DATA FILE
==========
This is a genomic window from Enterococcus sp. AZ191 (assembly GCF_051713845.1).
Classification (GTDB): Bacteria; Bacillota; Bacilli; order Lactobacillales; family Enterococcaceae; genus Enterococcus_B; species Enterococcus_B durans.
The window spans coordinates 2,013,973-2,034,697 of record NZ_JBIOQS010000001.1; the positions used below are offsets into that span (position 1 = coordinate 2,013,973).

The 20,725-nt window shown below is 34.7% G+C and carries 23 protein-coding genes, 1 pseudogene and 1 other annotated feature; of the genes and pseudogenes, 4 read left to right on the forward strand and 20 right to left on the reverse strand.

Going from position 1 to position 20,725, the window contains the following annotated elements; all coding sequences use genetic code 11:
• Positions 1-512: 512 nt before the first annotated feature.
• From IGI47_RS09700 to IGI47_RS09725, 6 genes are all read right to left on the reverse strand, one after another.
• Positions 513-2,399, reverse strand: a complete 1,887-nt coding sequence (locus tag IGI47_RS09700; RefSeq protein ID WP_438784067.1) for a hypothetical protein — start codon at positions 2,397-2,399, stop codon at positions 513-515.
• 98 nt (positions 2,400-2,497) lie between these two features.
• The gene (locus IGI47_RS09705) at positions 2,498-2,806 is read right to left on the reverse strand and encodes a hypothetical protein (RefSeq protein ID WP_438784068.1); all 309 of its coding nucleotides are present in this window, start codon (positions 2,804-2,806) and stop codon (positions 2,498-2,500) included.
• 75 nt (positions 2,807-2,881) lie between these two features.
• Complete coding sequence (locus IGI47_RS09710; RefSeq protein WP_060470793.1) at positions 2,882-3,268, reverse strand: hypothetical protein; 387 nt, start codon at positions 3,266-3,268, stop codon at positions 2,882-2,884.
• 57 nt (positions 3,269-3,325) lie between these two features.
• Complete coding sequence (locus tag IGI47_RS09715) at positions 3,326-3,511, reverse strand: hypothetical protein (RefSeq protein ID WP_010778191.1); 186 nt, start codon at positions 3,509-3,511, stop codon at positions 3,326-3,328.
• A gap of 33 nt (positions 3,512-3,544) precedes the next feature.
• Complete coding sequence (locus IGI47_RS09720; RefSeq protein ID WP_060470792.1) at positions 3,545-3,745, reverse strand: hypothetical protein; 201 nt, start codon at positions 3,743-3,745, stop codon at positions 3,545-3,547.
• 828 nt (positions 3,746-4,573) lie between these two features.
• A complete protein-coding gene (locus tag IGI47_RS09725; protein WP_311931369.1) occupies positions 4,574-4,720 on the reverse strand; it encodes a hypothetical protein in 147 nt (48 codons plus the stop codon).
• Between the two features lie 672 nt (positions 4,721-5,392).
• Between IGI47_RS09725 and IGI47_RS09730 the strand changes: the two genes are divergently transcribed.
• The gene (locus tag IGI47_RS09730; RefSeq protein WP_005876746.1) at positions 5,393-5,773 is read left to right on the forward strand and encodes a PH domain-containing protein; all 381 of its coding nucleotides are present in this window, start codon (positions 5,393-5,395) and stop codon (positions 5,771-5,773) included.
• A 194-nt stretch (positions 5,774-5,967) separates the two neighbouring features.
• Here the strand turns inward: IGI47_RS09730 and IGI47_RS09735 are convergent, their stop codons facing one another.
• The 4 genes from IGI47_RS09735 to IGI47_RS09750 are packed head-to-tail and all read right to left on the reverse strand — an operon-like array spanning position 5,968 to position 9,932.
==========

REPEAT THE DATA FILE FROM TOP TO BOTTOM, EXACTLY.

This is a genomic window from Enterococcus sp. AZ191 (assembly GCF_051713845.1).
Classification (GTDB): Bacteria; Bacillota; Bacilli; order Lactobacillales; family Enterococcaceae; genus Enterococcus_B; species Enterococcus_B durans.
The window spans coordinates 2,013,973-2,034,697 of record NZ_JBIOQS010000001.1; the positions used below are offsets into that span (position 1 = coordinate 2,013,973).

The 20,725-nt window shown below is 34.7% G+C and carries 23 protein-coding genes, 1 pseudogene and 1 other annotated feature; of the genes and pseudogenes, 4 read left to right on the forward strand and 20 right to left on the reverse strand.

Going from position 1 to position 20,725, the window contains the following annotated elements; all coding sequences use genetic code 11:
• Positions 1-512: 512 nt before the first annotated feature.
• From IGI47_RS09700 to IGI47_RS09725, 6 genes are all read right to left on the reverse strand, one after another.
• Positions 513-2,399, reverse strand: a complete 1,887-nt coding sequence (locus tag IGI47_RS09700; RefSeq protein ID WP_438784067.1) for a hypothetical protein — start codon at positions 2,397-2,399, stop codon at positions 513-515.
• 98 nt (positions 2,400-2,497) lie between these two features.
• The gene (locus IGI47_RS09705) at positions 2,498-2,806 is read right to left on the reverse strand and encodes a hypothetical protein (RefSeq protein ID WP_438784068.1); all 309 of its coding nucleotides are present in this window, start codon (positions 2,804-2,806) and stop codon (positions 2,498-2,500) included.
• 75 nt (positions 2,807-2,881) lie between these two features.
• Complete coding sequence (locus IGI47_RS09710; RefSeq protein WP_060470793.1) at positions 2,882-3,268, reverse strand: hypothetical protein; 387 nt, start codon at positions 3,266-3,268, stop codon at positions 2,882-2,884.
• 57 nt (positions 3,269-3,325) lie between these two features.
• Complete coding sequence (locus tag IGI47_RS09715) at positions 3,326-3,511, reverse strand: hypothetical protein (RefSeq protein ID WP_010778191.1); 186 nt, start codon at positions 3,509-3,511, stop codon at positions 3,326-3,328.
• A gap of 33 nt (positions 3,512-3,544) precedes the next feature.
• Complete coding sequence (locus IGI47_RS09720; RefSeq protein ID WP_060470792.1) at positions 3,545-3,745, reverse strand: hypothetical protein; 201 nt, start codon at positions 3,743-3,745, stop codon at positions 3,545-3,547.
• 828 nt (positions 3,746-4,573) lie between these two features.
• A complete protein-coding gene (locus tag IGI47_RS09725; protein WP_311931369.1) occupies positions 4,574-4,720 on the reverse strand; it encodes a hypothetical protein in 147 nt (48 codons plus the stop codon).
• Between the two features lie 672 nt (positions 4,721-5,392).
• Between IGI47_RS09725 and IGI47_RS09730 the strand changes: the two genes are divergently transcribed.
• The gene (locus tag IGI47_RS09730; RefSeq protein WP_005876746.1) at positions 5,393-5,773 is read left to right on the forward strand and encodes a PH domain-containing protein; all 381 of its coding nucleotides are present in this window, start codon (positions 5,393-5,395) and stop codon (positions 5,771-5,773) included.
• A 194-nt stretch (positions 5,774-5,967) separates the two neighbouring features.
• Here the strand turns inward: IGI47_RS09730 and IGI47_RS09735 are convergent, their stop codons facing one another.
• The 4 genes from IGI47_RS09735 to IGI47_RS09750 are packed head-to-tail and all read right to left on the reverse strand — an operon-like array spanning position 5,968 to position 9,932.